Function presets – Once you've done all you can do to manually max out your camera's low light ability, compare your results to the presets. You may have a low light setting, or a spotlight setting, or some other setting on your camera that will help. Use whichever method you feels gives the best image.

       

      Post-production – Remember the old saying, 'Garbage in – garbage out.' You may be able to make incrimental improvements to your video in post (like noise reduction) but nothing replaces good quality video shot in camera. I find over-processed video looks like over-processed video.

       

      Shooting style – This might be a little trickier to accomplish, I find being as physically close to my subject as possible improves image quality in low light. When you zoom, the aperature (or f-stop) decreases due to the way zoom lenses are made. So the less zoom you use, the better the low light video will be. Also, use manual zoom whenever possible to avoid the camera's auto focus from constantly hunting for focus. I find a slightly out of focus shot is at least usable if the action is vital to the video whereas the hunting for focus is just gargbage.

       

      Good luck and I hope this helps you get the best video possible.

    • #206279
      AvatarVideoMarker
      Participant

      Thanks all.

       

      Yeah, I gave a disclaimer about the lighting.

       

      I thought about buying another camera light, but I keep hearing they drain the batteries quicker.

       

      I'll play around with the settings to see what happens. 

    • #206305
      AvatarJohn Newby
      Member

      Diffent cameras have different abilities for low light settings.  My old Sony 8mm had much better low light ability than my current Hitachi camcorder.  The thing is that at low levels some are just dark others lose color and seem to move closer to a B&W picture.  Some Sonys have the low/no light infra red set up also but that was a greenish cast for everything.

       

      I think that the bigger the capture sensor the better it handles low light but am not sure.  The candle light wedding maybe  very tough with out additional lighting.  If you can bring in lights to help then look at using some gels to color the light closer to a candle light (warm yellow/orange?) tone.  They won't ruin the abience like some blue tint LEDs. There are seperate lights that don't have to mounted to the camera and drain its battery.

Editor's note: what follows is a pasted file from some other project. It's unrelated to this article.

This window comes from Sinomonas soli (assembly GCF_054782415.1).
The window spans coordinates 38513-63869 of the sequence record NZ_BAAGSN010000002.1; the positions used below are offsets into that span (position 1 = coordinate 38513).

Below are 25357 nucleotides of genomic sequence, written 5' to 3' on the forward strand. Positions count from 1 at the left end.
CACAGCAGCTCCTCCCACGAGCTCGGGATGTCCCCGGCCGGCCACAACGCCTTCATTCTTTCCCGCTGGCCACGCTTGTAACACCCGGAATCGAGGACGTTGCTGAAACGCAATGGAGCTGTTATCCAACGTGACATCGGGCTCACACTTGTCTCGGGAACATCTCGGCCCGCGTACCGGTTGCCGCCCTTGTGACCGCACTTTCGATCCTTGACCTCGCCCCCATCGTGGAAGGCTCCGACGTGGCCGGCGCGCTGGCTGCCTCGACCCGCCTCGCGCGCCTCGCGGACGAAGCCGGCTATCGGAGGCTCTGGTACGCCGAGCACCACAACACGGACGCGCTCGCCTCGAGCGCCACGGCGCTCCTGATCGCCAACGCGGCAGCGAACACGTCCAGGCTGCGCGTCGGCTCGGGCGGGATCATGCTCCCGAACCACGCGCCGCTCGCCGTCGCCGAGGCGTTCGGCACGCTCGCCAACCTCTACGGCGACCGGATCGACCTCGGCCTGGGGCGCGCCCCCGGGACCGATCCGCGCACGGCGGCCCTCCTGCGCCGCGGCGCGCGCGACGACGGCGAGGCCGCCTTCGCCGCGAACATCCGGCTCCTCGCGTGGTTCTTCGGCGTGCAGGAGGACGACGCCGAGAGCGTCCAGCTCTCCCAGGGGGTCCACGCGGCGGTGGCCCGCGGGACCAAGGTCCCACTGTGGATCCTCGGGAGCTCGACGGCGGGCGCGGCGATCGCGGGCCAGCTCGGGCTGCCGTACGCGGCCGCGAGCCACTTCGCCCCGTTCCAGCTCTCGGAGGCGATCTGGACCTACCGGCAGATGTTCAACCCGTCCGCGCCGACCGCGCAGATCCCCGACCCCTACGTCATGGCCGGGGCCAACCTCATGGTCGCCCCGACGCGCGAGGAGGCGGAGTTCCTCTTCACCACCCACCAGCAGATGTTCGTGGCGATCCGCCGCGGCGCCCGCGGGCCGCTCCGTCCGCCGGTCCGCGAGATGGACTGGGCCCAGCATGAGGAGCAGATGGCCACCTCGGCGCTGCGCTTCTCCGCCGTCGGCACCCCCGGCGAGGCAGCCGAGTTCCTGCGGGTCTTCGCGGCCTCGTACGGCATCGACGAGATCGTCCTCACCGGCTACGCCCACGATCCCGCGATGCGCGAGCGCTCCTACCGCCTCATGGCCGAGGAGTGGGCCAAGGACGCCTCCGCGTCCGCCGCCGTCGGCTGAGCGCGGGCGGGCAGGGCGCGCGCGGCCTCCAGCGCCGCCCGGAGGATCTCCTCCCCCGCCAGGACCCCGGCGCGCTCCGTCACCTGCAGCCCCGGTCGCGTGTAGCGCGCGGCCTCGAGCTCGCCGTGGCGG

• #207297
      AvatarFastfwd
      Participant

      The only thing I might add in addition to what has been posted – I have a lower end Canon; the HF S20.  I believe your G10 is very similar though in that you may be able to manually adjust your gain to find an acceptable level of noise that you can live with.  My camcorder’s low light isn’t supposed to be as good as the G10 – so, you might get away with less gain and better quality.  I tend to cap mine around 18db+ if I recollect.  Anything more produces too much noise in very low light. 

    • #206292
      Avatarara
      Participant

      [quote=dellwovideo]

      Sorry to state the obvious – but camera's don't work without light.

       

      I've been shooting weddings for more than a decade and I've run into this problem many times. Brides just don't like that big old spotlight ruining their carefully created ambiance. But without enough light, the video just doesn't look that good. I explain this to my clients up front so there's no moment of shock when they see the final product. We are using video cameras, after all.